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Forrest vs. The State of Ohio

After a near-fatal shooting, one dog joins the fight against Ohio's antiquated animal protection laws

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A bull mastiff named Forrest is enjoying life at his new home in Solon, eagerly embracing his new family and unknowingly garnering fame across Ohio and the Internet.

A man named Raymone Clements, meanwhile, is langoring in federal custody following arraignment as a felon caught in possession of ammunition.

Their stories are intertwined - riddled with pain and malice and, toward the end of the tale, flashes of joy and cautious optimism.

The federal indictment against Clements was filed Jan. 16 and came as a surprise to those watching his case closely.

He had previously been scheduled for arraignment at the Cuyahoga County Court of Common Pleas on charges of animal cruelty, unlawfully firing a weapon and possessing a firearm as a convicted felon. The county arraignment was dismissed once the feds swooped in, arrested the man once again and scheduled their own Jan. 17 arraignment. The animal cruelty charge was tossed out the window as well. That's merely a misdemeanor in Ohio, which places Forrest's story at the heart of a long-running struggle for more thorough animal protection laws in this state.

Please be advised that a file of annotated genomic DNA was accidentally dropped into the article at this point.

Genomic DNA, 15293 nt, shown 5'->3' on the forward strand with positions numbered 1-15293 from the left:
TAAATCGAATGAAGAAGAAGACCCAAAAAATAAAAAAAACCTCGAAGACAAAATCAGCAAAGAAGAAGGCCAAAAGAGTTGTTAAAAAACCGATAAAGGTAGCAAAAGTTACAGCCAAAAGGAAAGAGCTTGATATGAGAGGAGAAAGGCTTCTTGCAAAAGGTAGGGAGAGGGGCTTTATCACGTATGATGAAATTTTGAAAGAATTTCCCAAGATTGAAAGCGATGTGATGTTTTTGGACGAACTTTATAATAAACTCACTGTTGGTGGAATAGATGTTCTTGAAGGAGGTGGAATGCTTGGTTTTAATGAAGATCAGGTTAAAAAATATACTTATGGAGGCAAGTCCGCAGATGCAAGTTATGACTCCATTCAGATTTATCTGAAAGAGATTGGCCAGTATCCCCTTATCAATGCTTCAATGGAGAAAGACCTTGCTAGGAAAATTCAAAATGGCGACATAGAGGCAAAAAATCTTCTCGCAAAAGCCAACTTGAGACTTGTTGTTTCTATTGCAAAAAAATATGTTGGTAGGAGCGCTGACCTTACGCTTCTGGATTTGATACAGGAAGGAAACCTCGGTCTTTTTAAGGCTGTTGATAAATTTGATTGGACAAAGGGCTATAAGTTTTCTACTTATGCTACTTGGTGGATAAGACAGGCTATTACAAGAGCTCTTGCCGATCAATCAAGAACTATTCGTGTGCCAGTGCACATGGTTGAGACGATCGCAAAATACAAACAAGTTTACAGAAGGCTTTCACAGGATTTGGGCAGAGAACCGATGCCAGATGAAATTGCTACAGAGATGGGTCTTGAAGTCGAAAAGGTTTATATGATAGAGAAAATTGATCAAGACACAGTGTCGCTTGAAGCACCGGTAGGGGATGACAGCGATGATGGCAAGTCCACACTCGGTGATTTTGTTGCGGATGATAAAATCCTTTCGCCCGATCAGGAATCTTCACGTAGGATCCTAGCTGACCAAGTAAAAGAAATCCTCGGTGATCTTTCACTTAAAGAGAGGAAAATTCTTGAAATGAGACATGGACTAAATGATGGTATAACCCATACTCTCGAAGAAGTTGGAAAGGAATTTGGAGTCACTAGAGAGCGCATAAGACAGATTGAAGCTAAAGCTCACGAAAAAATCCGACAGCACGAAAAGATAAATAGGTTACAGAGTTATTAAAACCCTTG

Robin Stone adopted Forrest after he was shot twice in a Cleveland Heights park and left for dead by Clements late last year. The longtime friend to all animals says Forrest is fitting in perfectly with her three other dogs and the ranch-style home she shares with Patti Harris. The timing was impeccable for her and the dog, she adds, but the intersection of the past and the future is unavoidable.

Clements' current charge carries a possible sentence of up to 10 years in prison and a $250,000 fine. Those are some nice numbers, many say, as the former county charges would have only netted Clements five years behind bars at most. Stone - and much of Forrest's blossoming Facebook following - can dig the math, but there's something amiss here for Ohio's animal protection advocates.

Forrest's role in the case, supporters argue, was sidelined when the feds moved in. As Stone says, it was Forrest alone who brought thrice-convicted felon Clements back into the eye of the justice system. It was Forrest's pain that brought a known felon's possession of guns and ammunition into the spotlight.

"It's bittersweet," Stone says of the ongoing story.

In the immediate sense, the story at hand begins at Forest Hill Park in Cleveland Heights on Nov. 25, 2012. Clements, a 42-year-old slouching hulk, walked Forrest into the park and chained the dog to a tree. He pulled out a gun and shot off four bullets, two of which hit Forrest in his jaw and chest. Clements, along with two accompanying and unidentified women, then left the park.

"He lay there dying," says Amy Beichler, executive director of the Public Animal Welfare Society (PAWS). She got a call about the incident the following morning and, mounting strength over her flu symptoms, dashed out the door to help Forrest out of the 30-degree weather and into a warmer future.

Cleveland Heights police arrested Clements Dec. 19 on misdemeanor charges of animal cruelty and firing a weapon unlawfully.

Clements' actions in the park that day followed a similarly reprehensible history. His previous felony convictions include the rape of two girls (ages 7 and 14) in 2006, drug trafficking in 2003 and aggravated robbery in 1991. The county went on to pursue an additional felonious charge of possessing weapons as a convicted felon.

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